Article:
What’s Happening with C.H.E.S.S. in Africatown – September 2018


The first weekend of September were busy with activities in Africatown.

The first event was the first annual motorcade with floats consisting of family history, especially those who were related to the Africans who were brought over to America aboard The Clotilda. Organized by the McCovery brothers, twins Terry and Kerry, the parade featured Major Joe Womack U.S.M.C.R.(ret.) as the Grand Marshall.

Although the motorcade was cancelled because of lighting and rain, at least 25 cars were set to go in case the rain let up.  Even so, the rain did not dampen their spirits as the all agreed to attend The Africatown Community Day event the next day.

Husband-and-wife organizers Lamar and Chiquitta Howard along with generations of family from all areas of Africatown organized the Fourth Annual Africatown Community Day. People from all the segments of Africatown — Plateau, Magazine Point, Lewis Quarters, Happy Hill, and Kelly Hill — had a chance to come back home, reunite with family,  friends and guests to celebrate the heritage of the historic area.

About 200 people attended the annual event; crowds were smaller due to people going to the Tuskegee-vs. Alabama A&M  game and the threat of inclement weather.  The event also included voter registration with the Mobile County NAACP and other groups, information about current environmental justice campaigns and candidates up for election later in November.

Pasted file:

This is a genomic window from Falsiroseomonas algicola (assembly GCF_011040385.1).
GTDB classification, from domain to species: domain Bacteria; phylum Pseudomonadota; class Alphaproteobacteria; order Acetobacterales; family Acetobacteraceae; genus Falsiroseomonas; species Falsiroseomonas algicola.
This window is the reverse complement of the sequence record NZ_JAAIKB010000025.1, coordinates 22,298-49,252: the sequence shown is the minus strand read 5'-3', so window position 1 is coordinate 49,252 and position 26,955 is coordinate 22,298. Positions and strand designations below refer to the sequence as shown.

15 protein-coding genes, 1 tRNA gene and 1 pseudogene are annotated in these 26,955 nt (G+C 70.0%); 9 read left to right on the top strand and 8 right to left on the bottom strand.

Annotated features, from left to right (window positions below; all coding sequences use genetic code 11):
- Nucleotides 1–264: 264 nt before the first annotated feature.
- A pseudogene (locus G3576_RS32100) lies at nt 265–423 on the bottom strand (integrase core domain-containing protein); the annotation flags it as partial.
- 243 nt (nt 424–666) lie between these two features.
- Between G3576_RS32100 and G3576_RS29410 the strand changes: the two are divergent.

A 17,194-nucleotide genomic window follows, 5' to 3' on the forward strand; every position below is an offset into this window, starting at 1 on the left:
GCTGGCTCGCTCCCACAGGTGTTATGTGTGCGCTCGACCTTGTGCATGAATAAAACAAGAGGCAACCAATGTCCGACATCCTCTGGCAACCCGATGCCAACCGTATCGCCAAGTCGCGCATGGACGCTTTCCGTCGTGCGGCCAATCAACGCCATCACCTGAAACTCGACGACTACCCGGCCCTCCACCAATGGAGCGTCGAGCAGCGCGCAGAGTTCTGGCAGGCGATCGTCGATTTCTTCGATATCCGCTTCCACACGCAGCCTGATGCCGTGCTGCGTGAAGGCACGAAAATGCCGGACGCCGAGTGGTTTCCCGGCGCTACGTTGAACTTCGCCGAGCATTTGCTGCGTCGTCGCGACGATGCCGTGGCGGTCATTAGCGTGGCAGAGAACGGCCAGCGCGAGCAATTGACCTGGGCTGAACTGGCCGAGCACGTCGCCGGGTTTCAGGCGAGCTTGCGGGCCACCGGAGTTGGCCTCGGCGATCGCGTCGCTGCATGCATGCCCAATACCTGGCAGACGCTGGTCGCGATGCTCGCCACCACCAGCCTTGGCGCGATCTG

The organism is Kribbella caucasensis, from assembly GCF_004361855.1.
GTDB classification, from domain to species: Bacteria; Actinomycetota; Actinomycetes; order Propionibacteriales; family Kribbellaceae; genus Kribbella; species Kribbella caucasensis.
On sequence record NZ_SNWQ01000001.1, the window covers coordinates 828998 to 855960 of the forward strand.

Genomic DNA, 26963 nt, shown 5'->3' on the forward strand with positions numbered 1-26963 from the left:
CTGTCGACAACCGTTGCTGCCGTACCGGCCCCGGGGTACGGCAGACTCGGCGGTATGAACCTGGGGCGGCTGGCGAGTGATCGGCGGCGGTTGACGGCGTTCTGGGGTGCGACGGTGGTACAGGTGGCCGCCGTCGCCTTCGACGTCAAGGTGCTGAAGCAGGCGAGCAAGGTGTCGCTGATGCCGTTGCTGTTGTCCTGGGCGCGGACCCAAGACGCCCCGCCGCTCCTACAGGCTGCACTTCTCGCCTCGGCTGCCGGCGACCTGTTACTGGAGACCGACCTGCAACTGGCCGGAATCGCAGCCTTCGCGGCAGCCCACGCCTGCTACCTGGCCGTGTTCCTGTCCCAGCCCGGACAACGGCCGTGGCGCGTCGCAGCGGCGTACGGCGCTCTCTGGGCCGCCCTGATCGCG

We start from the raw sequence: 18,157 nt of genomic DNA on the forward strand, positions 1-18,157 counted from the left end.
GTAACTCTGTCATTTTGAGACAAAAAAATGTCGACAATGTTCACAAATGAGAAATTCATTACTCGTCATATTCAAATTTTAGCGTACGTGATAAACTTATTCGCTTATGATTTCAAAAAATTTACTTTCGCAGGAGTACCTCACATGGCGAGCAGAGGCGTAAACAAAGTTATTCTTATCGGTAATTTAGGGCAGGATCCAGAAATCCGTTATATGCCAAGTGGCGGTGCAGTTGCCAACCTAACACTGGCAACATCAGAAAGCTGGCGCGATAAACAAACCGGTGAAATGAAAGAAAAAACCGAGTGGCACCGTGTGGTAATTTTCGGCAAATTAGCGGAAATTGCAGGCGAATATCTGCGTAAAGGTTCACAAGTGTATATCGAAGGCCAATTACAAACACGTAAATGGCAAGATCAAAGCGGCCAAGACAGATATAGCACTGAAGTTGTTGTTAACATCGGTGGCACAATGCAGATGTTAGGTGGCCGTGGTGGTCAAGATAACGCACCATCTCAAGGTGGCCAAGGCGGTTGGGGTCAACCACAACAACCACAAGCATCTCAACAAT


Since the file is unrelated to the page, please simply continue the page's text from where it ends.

Africatown C.H.E.S.S., the Mobile County Training School Alumni Association, MEJAC (Mobile Environmental Justice Action Committee)  and the Mobile County NAACP were among the major sponsors of Community Day.



Chief Navy Counselor Jason Lewis (far right) helped lead a clean-up effort with 50 student sailors from the Navy Orientation  Recruiting Unit, young people from around the country.

They cut brush limbs and picked up trash from certain spots in the community. They also helped with the Kidd Park’s little league football team and set up church event at Mother of Mercy Catholic Church. The cleanup started at 6 a.m. and went to noon. Children who participated in the clean-up efforts were rewarded with certificates.

This is third clean-up effort Chief Counselor Lewis has coordinated this year. He is working with community leaders to set dates for the next efforts with the Navy students.



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